How to help children with pandemic anxiety? 6:29

. – My daughter’s questions started after a family friend became ill with covid-19.

“If people are sick, they can just give them medicine to get better, right?” Asked my daughter with the hopeful prospect of an 11-year-old boy. “Can you go to the hospital so that the doctors and nurses can help you?”

The questions arose from a positive update my husband gave about his friend from martial arts classes, John R. Cruz, a first aid worker receiving treatment at Holy Name Medical Center in Teaneck, New Jersey.

He is one of the lucky ones.

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Not everyone is so lucky. We have already exceeded 126,000 covid-19 related deaths in the United States and more than half a million deaths worldwide.

For adults these numbers are shocking. For children, they are unfathomable. Some cannot even conceptualize the notion of a single death.

It’s natural for parents to want to protect children from the feelings of worry and distress we experience during this pandemic, but decades of research emphasize that being honest with children is the best way to mitigate feelings of anxiety and confusion in uncertain times. .

Even young children are aware of changes in the emotional states of adults and will notice the absence of regular caregivers, including grandparents.

So how do we talk to children about death and the process of dying during the coronavirus crisis? These are difficult conversations, to be sure. Here are six guiding principles, with instructions and sample dialogs, to keep in mind.

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Assess what is age appropriate

While parents should always be honest about death, the information they disclose may differ in quantity and depth depending on your child’s development age.

How do you know where the position of your child? It is good practice to follow your children’s example and answer their questions without offering additional details that may overwhelm them. If you don’t know the answer, it’s okay to admit it.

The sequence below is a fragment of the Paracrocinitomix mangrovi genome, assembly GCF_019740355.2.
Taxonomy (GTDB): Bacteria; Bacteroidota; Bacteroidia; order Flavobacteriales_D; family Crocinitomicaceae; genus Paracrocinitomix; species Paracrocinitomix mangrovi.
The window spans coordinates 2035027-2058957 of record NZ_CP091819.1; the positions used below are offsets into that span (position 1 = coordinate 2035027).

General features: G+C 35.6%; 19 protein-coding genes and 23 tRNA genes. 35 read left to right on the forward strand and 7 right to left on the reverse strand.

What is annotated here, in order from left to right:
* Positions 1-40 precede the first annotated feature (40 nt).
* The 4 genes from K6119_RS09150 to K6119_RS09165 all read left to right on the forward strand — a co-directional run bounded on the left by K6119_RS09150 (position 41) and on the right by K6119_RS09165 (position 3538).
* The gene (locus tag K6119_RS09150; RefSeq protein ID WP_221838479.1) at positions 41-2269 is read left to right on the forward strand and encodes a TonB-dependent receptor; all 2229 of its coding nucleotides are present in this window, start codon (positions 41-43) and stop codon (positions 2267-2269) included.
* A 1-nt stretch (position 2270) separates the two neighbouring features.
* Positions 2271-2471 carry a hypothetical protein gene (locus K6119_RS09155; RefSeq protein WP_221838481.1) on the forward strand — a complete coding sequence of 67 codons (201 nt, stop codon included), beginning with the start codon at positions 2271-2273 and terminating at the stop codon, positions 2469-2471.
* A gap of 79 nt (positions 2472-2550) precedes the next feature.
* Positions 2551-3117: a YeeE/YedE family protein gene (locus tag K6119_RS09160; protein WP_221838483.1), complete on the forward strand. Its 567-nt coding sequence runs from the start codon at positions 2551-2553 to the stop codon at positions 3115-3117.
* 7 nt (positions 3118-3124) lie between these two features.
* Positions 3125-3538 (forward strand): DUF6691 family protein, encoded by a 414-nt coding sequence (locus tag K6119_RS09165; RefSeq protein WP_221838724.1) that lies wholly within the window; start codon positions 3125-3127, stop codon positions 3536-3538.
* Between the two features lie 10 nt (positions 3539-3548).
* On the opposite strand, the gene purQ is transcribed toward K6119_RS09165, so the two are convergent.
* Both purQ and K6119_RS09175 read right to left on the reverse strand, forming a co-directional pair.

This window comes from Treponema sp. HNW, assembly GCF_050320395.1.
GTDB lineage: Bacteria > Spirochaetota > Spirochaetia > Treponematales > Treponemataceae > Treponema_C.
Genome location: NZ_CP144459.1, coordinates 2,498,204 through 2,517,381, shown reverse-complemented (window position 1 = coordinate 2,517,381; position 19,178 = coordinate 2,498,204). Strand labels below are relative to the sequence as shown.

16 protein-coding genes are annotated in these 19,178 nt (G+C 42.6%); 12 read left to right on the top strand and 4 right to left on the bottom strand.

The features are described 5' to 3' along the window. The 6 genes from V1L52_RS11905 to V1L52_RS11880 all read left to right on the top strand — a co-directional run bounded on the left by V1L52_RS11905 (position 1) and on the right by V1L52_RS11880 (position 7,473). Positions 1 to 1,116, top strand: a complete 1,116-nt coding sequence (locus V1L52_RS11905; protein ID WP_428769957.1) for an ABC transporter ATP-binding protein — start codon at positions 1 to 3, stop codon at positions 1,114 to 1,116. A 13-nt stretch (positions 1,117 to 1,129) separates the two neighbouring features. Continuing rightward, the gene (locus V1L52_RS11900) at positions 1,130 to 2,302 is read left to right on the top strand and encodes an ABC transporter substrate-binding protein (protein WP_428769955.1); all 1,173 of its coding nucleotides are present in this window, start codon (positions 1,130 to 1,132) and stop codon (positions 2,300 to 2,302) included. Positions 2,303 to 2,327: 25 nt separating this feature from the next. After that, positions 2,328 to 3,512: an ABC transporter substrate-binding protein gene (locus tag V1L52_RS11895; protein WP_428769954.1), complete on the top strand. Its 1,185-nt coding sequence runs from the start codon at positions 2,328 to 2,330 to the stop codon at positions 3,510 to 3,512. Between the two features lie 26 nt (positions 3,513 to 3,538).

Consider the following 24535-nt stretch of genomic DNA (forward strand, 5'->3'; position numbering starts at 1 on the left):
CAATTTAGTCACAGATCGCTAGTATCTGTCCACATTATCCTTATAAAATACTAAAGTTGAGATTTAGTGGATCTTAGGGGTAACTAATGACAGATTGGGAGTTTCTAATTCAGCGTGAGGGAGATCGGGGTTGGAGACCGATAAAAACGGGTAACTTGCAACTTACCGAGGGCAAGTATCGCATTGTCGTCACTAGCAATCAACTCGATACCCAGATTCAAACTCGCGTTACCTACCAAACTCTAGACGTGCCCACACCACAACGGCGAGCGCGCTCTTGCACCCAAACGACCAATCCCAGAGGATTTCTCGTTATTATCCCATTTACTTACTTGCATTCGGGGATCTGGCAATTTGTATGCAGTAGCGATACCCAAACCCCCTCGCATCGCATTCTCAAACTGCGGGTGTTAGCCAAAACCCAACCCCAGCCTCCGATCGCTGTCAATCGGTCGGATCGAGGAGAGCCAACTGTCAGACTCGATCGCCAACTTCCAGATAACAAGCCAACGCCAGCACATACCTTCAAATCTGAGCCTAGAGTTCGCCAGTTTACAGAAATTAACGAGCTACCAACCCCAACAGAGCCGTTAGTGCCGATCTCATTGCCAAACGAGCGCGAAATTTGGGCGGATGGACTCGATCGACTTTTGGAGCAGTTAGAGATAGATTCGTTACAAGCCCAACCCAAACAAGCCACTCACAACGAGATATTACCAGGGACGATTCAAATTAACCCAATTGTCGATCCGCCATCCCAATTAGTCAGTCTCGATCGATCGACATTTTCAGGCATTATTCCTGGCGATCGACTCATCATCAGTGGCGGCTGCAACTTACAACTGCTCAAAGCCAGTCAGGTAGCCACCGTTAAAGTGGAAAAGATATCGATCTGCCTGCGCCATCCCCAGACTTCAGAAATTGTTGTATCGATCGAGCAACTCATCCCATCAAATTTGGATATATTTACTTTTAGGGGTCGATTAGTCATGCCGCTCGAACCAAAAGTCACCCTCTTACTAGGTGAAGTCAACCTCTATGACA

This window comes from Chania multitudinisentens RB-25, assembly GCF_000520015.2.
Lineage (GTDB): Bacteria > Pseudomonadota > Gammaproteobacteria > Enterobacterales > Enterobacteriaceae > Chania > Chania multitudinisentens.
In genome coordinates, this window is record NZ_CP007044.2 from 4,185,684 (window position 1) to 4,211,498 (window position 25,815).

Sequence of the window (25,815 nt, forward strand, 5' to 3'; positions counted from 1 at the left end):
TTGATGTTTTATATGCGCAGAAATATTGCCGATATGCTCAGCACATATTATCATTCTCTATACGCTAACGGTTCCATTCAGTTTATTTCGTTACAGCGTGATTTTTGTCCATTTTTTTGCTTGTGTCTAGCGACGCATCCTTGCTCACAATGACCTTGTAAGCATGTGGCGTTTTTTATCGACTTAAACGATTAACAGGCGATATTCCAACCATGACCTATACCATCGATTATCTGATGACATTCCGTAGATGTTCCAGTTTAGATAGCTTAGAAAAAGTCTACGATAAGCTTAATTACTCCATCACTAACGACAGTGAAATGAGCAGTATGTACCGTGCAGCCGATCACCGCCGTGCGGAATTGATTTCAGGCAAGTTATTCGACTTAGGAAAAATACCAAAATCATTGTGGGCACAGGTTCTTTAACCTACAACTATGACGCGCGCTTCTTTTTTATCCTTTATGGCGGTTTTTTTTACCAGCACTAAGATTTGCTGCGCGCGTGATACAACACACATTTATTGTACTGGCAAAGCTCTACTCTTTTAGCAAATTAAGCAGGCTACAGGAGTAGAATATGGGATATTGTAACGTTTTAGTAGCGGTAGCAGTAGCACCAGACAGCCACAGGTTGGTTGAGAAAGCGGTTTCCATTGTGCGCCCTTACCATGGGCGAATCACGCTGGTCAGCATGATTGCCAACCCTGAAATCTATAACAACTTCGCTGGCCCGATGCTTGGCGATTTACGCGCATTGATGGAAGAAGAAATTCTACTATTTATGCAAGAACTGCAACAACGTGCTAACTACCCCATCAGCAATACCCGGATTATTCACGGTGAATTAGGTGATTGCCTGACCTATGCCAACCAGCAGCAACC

Children ages 4-7 believe death is temporary and reversible, punctuated by the fact that their favorite cartoon characters may die and then return the next day for another episode.

Even after explaining that “all living things die” and “death is the end of life,” it is normal for young children to ask, “When is that person coming back?” You should be prepared to gently and calmly remind them that “once a body stops working, it cannot be fixed” and “once someone dies, that person cannot return.”

Older children mature from this “magical thinking” as they enter adolescence, questioning the meaning of death during adolescence, and often see themselves as invulnerable. They may want to talk to you about why someone died, and they need guidance on resources they can trust to get valid information about coronavirus and covid-19 related deaths.

Ask your children, regardless of age: “What have they heard about the coronavirus and how could someone get it? What do you know about what happens when someone gets sick? ” Explain to them the difference between the virus and the disease and explain who is most at risk of becoming seriously ill with covid-19.

Get ready

A conversation about death, especially when you are reporting the death of a close family member or friend, is especially difficult. You don’t want to miss the news without carefully considering your words. Take some time to put your thoughts in order and take a couple of deep breaths.

Ask yourself: Do I want another adult to support me while I break the news? Where in my house would it be best to discuss this with my child? Should my child have a special toy or comforting blanket with him or her when we have this conversation?

Although it is best to discuss what happened with your child before someone else tells them, taking a few minutes to calm down and be present is important to you and to them.

Explain what happened

If someone in your children’s world dies from covid-19, be sure to tell them honestly, kindly, clearly and simply. Experts agree that parents should avoid euphemisms such as “we went to sleep”, “we lost it” or “we went to a better place” to avoid confusion.